The fact of the matter is that there was an average of 22.2 concussions per 1,000 hours in 2020-21 season in elite English rugby and concussion can have a disastrous effect on a person’s health and wellbeing. In the Adult Brain Injury team here at Bolt Burdon Kemp, we encounter clients suffering from the debilitating long-term symptoms of post-concussion syndrome and it’s not a condition that can be taken lightly in any way. Thus, any efforts to mitigate against the risks of concussion in the game should be heralded. In this sense, I cannot but agree with concussion awareness group, Progressive Rugby’s statement that ‘[they] are naturally supportive of decisions made in the interests of player welfare’.
However, that’s not to say that these rule changes are sufficient. Many questions remain. The fact that the rules will only apply to the amateur game is confusing. Do professional players not deserve the same level of protection as amateurs? How will coaches and referees stop amateur players in the community trying to emulate their heroes, who can tackle above the waist?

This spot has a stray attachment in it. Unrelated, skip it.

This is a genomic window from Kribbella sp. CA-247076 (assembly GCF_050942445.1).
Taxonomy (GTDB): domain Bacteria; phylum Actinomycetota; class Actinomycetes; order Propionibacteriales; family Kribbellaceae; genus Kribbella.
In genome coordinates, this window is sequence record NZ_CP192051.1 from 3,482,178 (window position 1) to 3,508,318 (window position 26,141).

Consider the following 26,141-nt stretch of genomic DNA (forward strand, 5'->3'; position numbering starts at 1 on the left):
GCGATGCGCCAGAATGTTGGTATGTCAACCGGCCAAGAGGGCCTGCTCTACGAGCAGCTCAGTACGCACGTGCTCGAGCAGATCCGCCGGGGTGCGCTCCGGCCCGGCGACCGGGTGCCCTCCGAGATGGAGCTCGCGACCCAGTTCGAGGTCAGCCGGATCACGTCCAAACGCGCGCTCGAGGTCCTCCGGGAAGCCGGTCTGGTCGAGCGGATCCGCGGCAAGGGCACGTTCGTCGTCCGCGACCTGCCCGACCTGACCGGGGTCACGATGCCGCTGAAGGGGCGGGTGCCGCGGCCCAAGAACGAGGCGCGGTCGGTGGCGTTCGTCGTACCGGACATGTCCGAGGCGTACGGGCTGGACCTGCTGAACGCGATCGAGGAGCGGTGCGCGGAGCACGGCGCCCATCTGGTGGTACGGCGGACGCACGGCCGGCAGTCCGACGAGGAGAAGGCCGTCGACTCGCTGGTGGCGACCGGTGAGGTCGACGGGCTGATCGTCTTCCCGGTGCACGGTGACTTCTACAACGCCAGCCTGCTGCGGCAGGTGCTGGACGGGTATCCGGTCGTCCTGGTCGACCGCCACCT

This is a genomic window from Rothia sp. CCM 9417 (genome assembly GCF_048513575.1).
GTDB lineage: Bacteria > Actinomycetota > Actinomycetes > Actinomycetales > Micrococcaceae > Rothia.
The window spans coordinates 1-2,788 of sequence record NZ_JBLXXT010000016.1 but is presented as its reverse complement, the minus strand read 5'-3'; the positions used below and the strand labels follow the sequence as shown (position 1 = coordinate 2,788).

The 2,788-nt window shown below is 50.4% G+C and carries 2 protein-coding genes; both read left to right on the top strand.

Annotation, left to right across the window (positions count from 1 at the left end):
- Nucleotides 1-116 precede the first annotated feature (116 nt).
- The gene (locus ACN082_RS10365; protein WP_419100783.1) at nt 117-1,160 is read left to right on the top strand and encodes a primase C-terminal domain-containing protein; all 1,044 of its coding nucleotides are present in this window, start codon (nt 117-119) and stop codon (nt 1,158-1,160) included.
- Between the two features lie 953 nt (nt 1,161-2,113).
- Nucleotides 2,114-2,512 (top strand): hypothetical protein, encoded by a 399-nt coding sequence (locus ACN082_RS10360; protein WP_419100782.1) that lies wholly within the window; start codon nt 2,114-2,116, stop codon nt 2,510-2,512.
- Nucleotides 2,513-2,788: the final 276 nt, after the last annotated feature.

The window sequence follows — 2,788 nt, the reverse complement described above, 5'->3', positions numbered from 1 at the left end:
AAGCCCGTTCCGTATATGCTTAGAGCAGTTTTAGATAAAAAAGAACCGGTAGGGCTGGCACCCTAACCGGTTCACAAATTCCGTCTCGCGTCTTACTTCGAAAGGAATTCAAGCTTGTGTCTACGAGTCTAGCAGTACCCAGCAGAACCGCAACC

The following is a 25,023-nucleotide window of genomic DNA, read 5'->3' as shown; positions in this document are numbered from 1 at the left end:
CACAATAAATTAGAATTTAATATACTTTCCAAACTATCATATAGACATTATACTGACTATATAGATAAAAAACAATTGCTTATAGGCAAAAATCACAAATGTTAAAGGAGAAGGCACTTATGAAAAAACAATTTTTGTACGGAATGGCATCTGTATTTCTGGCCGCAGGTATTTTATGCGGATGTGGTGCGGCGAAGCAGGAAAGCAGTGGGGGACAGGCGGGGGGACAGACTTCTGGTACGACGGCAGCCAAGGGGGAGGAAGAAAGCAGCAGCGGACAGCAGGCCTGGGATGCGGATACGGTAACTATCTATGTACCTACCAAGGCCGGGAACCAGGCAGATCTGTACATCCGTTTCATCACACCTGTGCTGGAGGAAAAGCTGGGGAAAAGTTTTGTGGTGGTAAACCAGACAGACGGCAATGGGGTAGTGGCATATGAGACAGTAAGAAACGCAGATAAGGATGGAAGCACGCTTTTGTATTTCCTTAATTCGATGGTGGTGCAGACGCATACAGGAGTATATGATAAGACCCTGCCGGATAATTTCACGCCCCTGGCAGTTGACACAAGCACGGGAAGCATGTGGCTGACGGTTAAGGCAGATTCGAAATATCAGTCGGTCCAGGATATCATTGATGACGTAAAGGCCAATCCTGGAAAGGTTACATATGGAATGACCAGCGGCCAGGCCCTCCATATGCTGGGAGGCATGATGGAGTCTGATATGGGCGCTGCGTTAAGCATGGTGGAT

Furthermore, the authorities cannot stop at merely changing the game’s tackling rules. They also need to ensure that the existing head injury assessment protocol is overhauled to reflect the fact that head injuries cannot be assessed within ten minutes as is the case now. Concussion symptoms can take up to 35 hours to surface, so it is imperative that the game takes a safety-first approach by removing players from harm where any form of brain injury is suspected.
While I accept that there will always be an element of physical risk in a combat sport like rugby, the game has to acknowledge the risks of brain injury and thus the laws will have to change to reflect the fact that the authorities need to mitigate against such risks. Thus, these rule changes are positive but will need to be followed up by an overhaul of the game’s general approach to traumatic brain injuries. Quite simply, the statistics and existing research shows that the stakes are simply too high.